The effect of corporal punishment in schools

Recently, a nursery three pupil in a school in Kigali was badly beaten up by her teacher for failing to draw the palm of her hand as instructed. The girl was taken to a medical health facility by her parents because of the injuries she sustained.

According to the girl’s parents, this was not the first time this particular teacher beat up a learner, and that this was her method of dealing with the pupils under her care. This time around the teacher was dismissed.

Despite regulations and rules set by the Ministry of Education concerning corporal punishment for children, there are still some schools and teachers that do not adhere to them, and they continue to use it as a way of disciplining learners.

What is corporal punishment?

Corporal or physical punishment is a discipline intended to cause physical pain on a person. It is most often practised on minors, especially in home and school settings. Common methods include spanking or paddling. It has also historically been used on adults, particularly on prisoners and enslaved people.

How is it supposed to be?

Theodore Mboneza, in charge of guidance and counselling at Rwanda Education Board (REB), says that in schools, there must be discipline and it should be respected by all students. However, he strongly condemns corporal punishment. In fact, he says it’s not allowed no matter the case.

He says that the Ministry of Education (MINEDUC) and REB advise schools to always have clear internal regulations devised in collaboration with all school stakeholders, teachers, parents and students.

“Here, for the kind of misbehaviour conducted by a student, the punishment should be stated and all members agree with it. This is how it’s supposed to be and there should be no kind of corporal punishment,” he says.

He adds that counselling should be provided for learners who still misbehave after the punishment, in line with their fault.               

When schools are monitored normally, Mboneza says such regulations should be checked.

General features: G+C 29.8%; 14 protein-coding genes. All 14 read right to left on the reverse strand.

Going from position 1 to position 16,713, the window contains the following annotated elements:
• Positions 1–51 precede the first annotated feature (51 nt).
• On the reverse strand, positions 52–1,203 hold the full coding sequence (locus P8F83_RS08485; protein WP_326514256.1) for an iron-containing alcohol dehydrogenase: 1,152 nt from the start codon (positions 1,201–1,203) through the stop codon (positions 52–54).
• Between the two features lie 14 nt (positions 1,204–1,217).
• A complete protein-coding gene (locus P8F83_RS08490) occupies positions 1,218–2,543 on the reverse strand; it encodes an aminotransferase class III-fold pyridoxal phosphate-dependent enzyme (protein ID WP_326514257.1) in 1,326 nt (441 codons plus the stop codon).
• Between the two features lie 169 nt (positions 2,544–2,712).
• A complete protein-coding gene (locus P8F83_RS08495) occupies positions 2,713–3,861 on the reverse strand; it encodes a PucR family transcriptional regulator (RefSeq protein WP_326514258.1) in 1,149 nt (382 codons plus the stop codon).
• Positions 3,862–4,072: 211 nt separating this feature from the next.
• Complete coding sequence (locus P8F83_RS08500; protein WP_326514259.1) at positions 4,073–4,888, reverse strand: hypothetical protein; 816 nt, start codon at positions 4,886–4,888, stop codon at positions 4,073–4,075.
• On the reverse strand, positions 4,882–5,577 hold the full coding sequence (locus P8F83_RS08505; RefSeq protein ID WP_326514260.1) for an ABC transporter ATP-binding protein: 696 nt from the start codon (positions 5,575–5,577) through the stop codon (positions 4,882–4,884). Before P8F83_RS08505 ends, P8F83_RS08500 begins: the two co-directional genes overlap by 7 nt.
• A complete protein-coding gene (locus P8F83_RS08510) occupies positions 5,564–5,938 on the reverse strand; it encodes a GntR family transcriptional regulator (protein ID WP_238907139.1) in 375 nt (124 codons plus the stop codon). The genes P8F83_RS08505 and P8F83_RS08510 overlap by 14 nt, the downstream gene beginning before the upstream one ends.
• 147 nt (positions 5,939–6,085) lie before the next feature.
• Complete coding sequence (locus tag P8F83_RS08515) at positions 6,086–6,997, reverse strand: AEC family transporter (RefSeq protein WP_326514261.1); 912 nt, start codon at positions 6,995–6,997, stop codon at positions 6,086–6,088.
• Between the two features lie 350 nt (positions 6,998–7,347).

He adds that if such punishment occurs despite these measures, the institution should be punished administratively and even brought to justice.

Claudien Nzitabakuze, the head of Teacher Education Management and Professionalism Department at REB, says adding to the rules and regulations regarding corporal punishment of children, is sensitisation regarding the issue.

Are schools aware of the measures?

Nzitabakuze says schools are aware of these measures and most of them have adhered to them. However, he says, unfortunately, a few schools have teachers that still practice this kind of punishment on children.

He adds that this is done against the rules, and they all know the repercussions, and that’s why it’s rare to find such cases.

Nzitabakuze says such punishment is no way to correct a learner. Instead, it manipulates their behaviour, especially with young children.

“When children are exposed to corporal punishment, they tend to avoid doing certain things even if they are right, simply because they are afraid to get punished,” he says.

He says that teachers and even parents should know that bad behaviour is corrected through good behaviour. And this could be by encouraging students who are in the wrong to emulate certain behaviour from their teachers or fellow students who are well mannered.

Jean d’Amour Niyigena, a language teacher at GS Rwiri, Ngororero District, Western Province, says that at their school, they usually have internal regulations that forbid a teacher or any other staff from caning children.